Blood is thicker
On the other hand, there are the financially endowed who reside in intergenerational households with their families. This is prevalent with the Asian and Somali muslim communities within Nairobi. The Asian community is predominantly found in Parklands and Pangani areas of Nairobi and they live in estates consisting of large bungalows with over five bedrooms to accommodate their families. Within the estates there are amenities for the community and these estates are in urban areas hence they have close proximity to public amenities.The communities also run family businesses in Eastleigh, Pangani, Nairobi downtown and many other areas thus their aged rarely retire since they are involved in the family business. They are very close knit communities that support their aged.
Developers have noted this and are coming up with developments to cater for this within Nairobi. An example is Rayan Suites in Hurlingham area of Nairobi. Rayan suites is an ongoing apartment complex with 3 blocks that has 6 bedroom duplex apartments meant to cater for Muslim extended families. The blocks have a range of amenities on the ground and top floor such as a swimming pool. The downside of such developments is breaking of social ties, loss of familiarity with neighbours that estates offer, lack of sense of community with neighbours and green spaces for walking and interaction are reduced. All these downsides minimize social capital for the aged which may make them feel lonely and less valued in the community.
A not so pretty picture
In contrast to the financially endowed about 60% of Nairobi's population reside in informal settlements which have mushroomed due to population increase resulting from rapid rural-urban migration and low wages. Slums are characterized by inadequate sanitation, overcrowding, dilapidated housing, and lack of access to basic amenities therefore the slum environment is detrimental especially to the aged. However, due to the need to still provide for themselves and their dependents in old age and lack of a pension, most elderly are unable to return to their rural homes. Slums are thus becoming a place where residents grow older either independently or cohabiting in intergenerational households.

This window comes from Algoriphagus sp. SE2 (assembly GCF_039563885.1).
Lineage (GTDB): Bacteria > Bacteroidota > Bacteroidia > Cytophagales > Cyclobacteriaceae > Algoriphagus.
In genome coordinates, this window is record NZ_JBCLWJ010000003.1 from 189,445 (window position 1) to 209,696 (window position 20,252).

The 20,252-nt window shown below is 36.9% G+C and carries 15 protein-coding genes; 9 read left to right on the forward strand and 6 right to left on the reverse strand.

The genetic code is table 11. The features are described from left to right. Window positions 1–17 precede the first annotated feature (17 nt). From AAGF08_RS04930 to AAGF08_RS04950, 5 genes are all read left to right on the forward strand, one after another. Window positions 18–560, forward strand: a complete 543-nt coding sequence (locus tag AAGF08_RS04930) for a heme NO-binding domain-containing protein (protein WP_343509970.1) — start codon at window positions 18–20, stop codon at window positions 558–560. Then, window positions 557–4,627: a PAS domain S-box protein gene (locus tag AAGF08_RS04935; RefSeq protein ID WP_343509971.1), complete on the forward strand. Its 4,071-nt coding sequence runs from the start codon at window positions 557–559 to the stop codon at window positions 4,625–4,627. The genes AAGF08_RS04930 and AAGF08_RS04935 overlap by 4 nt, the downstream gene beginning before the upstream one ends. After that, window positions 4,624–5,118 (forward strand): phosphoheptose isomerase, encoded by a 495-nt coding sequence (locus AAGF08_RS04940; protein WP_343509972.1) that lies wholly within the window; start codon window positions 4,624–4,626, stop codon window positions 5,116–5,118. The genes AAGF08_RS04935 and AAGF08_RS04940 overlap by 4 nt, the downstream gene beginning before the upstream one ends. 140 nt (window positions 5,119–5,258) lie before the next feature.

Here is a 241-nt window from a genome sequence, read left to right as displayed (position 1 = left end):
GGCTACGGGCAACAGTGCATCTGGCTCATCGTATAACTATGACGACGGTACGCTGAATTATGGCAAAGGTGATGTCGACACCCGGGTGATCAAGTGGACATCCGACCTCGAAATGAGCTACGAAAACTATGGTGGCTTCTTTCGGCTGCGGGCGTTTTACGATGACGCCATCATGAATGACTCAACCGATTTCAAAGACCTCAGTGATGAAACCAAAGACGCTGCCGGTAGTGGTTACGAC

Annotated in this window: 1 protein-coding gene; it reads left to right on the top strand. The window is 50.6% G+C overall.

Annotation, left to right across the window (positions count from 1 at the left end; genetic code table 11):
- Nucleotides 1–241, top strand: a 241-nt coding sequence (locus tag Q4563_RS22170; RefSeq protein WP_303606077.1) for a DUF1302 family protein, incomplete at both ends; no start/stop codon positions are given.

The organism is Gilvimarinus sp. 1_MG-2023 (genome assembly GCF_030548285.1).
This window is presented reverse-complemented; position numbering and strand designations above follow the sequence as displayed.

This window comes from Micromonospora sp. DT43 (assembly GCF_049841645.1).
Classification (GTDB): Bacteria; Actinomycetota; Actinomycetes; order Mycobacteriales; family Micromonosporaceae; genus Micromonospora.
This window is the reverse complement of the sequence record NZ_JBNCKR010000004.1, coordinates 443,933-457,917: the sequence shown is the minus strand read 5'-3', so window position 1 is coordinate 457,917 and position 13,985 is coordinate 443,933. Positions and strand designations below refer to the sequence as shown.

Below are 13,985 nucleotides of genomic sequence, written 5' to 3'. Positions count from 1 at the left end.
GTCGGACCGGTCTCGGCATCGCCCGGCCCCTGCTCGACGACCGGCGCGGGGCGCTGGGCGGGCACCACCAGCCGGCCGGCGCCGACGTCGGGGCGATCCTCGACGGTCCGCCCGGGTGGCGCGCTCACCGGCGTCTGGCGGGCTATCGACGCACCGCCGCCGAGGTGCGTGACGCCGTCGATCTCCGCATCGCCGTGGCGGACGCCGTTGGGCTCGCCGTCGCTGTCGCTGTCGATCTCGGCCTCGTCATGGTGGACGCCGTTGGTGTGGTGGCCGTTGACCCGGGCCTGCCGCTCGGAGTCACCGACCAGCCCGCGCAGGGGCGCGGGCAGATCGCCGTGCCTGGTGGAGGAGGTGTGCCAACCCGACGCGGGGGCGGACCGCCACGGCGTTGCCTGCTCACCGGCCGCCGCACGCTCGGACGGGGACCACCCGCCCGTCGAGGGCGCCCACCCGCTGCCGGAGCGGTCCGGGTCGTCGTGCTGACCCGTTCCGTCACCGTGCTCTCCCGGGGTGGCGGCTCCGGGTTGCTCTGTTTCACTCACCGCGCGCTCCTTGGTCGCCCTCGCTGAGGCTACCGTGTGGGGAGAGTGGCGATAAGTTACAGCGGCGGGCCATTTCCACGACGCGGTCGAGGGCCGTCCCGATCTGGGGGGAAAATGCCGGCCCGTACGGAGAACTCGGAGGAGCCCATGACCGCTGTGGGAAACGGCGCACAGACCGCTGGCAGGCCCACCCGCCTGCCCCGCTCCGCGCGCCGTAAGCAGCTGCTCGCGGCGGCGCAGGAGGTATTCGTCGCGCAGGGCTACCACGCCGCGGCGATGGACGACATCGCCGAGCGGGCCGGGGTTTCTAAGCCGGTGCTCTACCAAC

Research carried out on Korogocho and Viwandani slums highlighted aspects of the life of the elderly in these areas. It was noted that there is extensive co-residence of older adults with younger generation in skip-generation households with older persons often being caregivers especially for orphaned grandchildren. Most households reside in a one-room house that serves multiple functions. Among the elderly there is prominence of musculoskeletal disease leading to limited mobility curtailing opportunities for work and social engagement, also stress and anxiety due to the insecure slum environment and uncertainty of the future. In terms of economic activities, the majority of the elderly are engaged in business mainly hawking, petty trading and employed in the informal sector with low income hence they are left out of the contributory pension program which is accessible only to those formally employed who can make the monthly contributions. The built environment is poor, characterized by severely limited access to public spaces such as vehicle stops, poor neighborhood walkability, poor infrastructure and lack of access to basic amenities. The elderly are also locked out in participating in social or communal activities, beyond religious services, due to weak social networks and neglect.